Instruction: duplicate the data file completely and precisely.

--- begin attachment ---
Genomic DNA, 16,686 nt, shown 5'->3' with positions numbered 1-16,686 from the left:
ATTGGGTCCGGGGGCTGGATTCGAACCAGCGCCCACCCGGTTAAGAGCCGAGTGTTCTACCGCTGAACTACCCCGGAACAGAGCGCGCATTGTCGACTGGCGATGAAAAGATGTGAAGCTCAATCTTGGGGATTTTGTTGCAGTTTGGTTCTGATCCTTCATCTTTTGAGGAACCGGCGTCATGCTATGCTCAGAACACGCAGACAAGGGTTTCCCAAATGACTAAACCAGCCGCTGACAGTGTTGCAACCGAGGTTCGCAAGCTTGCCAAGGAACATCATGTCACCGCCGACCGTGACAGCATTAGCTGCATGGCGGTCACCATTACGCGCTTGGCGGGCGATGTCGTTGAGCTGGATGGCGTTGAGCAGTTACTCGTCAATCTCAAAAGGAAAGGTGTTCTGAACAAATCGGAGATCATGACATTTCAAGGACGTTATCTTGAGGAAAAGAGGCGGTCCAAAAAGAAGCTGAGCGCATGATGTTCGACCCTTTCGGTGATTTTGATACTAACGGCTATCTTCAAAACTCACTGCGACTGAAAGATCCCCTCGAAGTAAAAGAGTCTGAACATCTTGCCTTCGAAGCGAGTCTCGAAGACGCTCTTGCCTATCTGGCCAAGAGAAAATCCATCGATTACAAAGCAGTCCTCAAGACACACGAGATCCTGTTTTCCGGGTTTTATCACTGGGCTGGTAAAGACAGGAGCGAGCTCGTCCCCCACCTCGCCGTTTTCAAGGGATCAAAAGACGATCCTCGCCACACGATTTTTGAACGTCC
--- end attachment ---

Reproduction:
Genomic DNA, 16,686 nt, shown 5'->3' with positions numbered 1-16,686 from the left:
ATTGGGTCCGGGGGCTGGATTCGAACCAGCGCCCACCCGGTTAAGAGCCGAGTGTTCTACCGCTGAACTACCCCGGAACAGAGCGCGCATTGTCGACTGGCGATGAAAAGATGTGAAGCTCAATCTTGGGGATTTTGTTGCAGTTTGGTTCTGATCCTTCATCTTTTGAGGAACCGGCGTCATGCTATGCTCAGAACACGCAGACAAGGGTTTCCCAAATGACTAAACCAGCCGCTGACAGTGTTGCAACCGAGGTTCGCAAGCTTGCCAAGGAACATCATGTCACCGCCGACCGTGACAGCATTAGCTGCATGGCGGTCACCATTACGCGCTTGGCGGGCGATGTCGTTGAGCTGGATGGCGTTGAGCAGTTACTCGTCAATCTCAAAAGGAAAGGTGTTCTGAACAAATCGGAGATCATGACATTTCAAGGACGTTATCTTGAGGAAAAGAGGCGGTCCAAAAAGAAGCTGAGCGCATGATGTTCGACCCTTTCGGTGATTTTGATACTAACGGCTATCTTCAAAACTCACTGCGACTGAAAGATCCCCTCGAAGTAAAAGAGTCTGAACATCTTGCCTTCGAAGCGAGTCTCGAAGACGCTCTTGCCTATCTGGCCAAGAGAAAATCCATCGATTACAAAGCAGTCCTCAAGACACACGAGATCCTGTTTTCCGGGTTTTATCACTGGGCTGGTAAAGACAGGAGCGAGCTCGTCCCCCACCTCGCCGTTTTCAAGGGATCAAAAGACGATCCTCGCCACACGATTTTTGAACGTCC